Skip to content
Link copied to clipboard

Christie spends Super Bowl Sunday in stands in London

LONDON - Gov. Christie, whose fervor for the Dallas Cowboys wore thin with some sports fans this season, rooted on a different football team Sunday. But it was also a different kind of football.

LONDON - Gov. Christie, whose fervor for the Dallas Cowboys wore thin with some sports fans this season, rooted on a different football team Sunday. But it was also a different kind of football.

Christie began the first leg of a three-day trip to the United Kingdom by taking in an English Premier League football match at London's Emirates Stadium.

He traded his orange sweater - a trademark of his attendance often splashed across television screens at recent Cowboys games - for a red-and-white scarf in honor of the English team Arsenal.

Christie's appearances in the luxury box of Dallas owner Jerry Jones drew ethics questions and made him a target of criticism at home. On Sunday, he sat outside in the stands at the Arsenal game, although an aide acknowledged he was in an area known as "the director's box."

Accompanied by his wife, Mary Pat, as he left the game - which Arsenal carried 5-0 over Aston Villa - Christie told reporters that English fans had displayed "the same kind of level of enthusiasm" as those in New Jersey.

But he declined to draw a comparison to another fan base he has previously riled.

"I'm never talking about Philly fans again," said Christie, who was overheard calling city sports fans "the worst in America," according to a New York Times report.

The Republican governor, whose office has billed the trip as a chance to strengthen business ties between New Jersey and the United Kingdom, said he looked forward to an agenda that includes a visit to Cambridge focused on the life sciences industry and meetings with British officials, including Prime Minister David Cameron.

He avoided the topic of presidential politics, including questions on a reported meeting between him and 2012 Republican nominee Mitt Romney and whether he was "processing" a reshaped field of potential rivals following Romney's Friday announcement that he would not run in 2016.

"I just arrived here a few hours ago. I'm not processing a lot at the moment. I've processed some soccer, that's about it," Christie said, quickly correcting himself: "Or football."

Christie was expected to later watch the Super Bowl with Rutgers University exchange students.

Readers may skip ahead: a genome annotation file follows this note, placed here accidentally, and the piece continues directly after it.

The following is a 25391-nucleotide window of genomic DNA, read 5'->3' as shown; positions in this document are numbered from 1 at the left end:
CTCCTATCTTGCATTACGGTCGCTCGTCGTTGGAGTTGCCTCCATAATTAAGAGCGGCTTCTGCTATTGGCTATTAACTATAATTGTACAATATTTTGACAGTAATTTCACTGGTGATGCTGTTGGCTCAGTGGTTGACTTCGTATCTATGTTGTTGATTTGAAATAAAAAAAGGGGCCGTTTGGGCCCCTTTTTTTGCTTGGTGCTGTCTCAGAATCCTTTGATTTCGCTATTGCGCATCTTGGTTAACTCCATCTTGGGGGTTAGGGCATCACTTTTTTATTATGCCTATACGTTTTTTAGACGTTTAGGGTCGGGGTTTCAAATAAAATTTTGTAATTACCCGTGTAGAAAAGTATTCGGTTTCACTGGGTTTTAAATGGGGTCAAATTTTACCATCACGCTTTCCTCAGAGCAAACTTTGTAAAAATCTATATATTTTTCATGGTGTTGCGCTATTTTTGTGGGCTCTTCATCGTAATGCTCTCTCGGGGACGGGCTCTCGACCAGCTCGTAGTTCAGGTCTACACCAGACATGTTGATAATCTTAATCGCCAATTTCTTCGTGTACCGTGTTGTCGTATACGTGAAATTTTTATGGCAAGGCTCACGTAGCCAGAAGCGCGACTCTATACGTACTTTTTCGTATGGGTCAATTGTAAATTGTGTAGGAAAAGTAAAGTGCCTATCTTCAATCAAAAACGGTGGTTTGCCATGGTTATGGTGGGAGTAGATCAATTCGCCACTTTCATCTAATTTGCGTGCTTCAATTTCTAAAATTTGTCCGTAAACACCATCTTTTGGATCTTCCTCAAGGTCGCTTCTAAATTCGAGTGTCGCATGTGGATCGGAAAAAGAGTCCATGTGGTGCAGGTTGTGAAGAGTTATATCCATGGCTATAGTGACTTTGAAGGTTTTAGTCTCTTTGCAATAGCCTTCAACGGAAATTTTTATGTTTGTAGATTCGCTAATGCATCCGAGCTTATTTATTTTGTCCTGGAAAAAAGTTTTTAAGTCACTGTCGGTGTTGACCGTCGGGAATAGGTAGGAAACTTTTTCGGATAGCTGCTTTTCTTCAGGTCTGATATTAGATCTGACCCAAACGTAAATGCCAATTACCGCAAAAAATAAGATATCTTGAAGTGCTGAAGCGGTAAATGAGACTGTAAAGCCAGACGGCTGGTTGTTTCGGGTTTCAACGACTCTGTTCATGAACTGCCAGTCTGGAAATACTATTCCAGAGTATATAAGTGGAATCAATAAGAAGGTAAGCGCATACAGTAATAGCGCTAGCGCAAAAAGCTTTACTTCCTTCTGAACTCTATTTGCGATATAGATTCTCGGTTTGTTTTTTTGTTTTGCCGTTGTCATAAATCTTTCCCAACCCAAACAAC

Arsenal - whose majority owner is Stan Kroenke, an American billionaire who owns multiple sports teams, including the Denver Nuggets and St. Louis Rams - arranged for Christie's tickets Sunday, according to an aide.

"We are working out payment," said the aide, Lauren Fritts.

Christie's trip is being paid for in part by Choose New Jersey, a nonprofit funded by businesses that also sponsored trips the governor took last year to Mexico and Canada.

Christie's office has said the state is covering security costs; it has not disclosed its costs from the Mexico or Canada trips. Choose New Jersey - which recently hired departing state Economic Development Authority Chief Michele Brown as its new CEO - also has not disclosed its costs from those trips.

Brown is on the trip with Christie, along with Rutgers President Robert L. Barchi and the U.K.'s deputy consul general in New York, Nick Astbury. Richard Bagger, senior vice president at the pharmaceutical company Celgene, was expected to join the group.

Leaving the stadium, Christie said he and Mary Pat had visited London "at least four times during our marriage. It's one of our more favorite places to come, so we're very familiar with the city as tourists."

Arsenal fans, however, did not seem familiar with Christie. A pack of teenage boys, trailing the media throng following Christie, demanded: "Who is he?" The answer didn't register.

Inside the stadium, fans interviewed by a reporter mostly had little to say about the governor of New Jersey.

"The only Jersey I know is the one I got for Christmas," said George Bird, 82. Another fan, David Wheeler, offered: "I know the Sopranos come from New Jersey."

One man had a vague recollection of the George Washington Bridge scandal. "Is that the chap who was using public funds - I forget exactly what the story was," said Alan Anderson, 68. "Something about a transit system." (When a reporter brought up the lane closures, he responded, "The tall bridge.")

Christie told reporters he wasn't worried about low name recognition among Londoners.

"I'm not running for anything in the United Kingdom anytime soon," he said.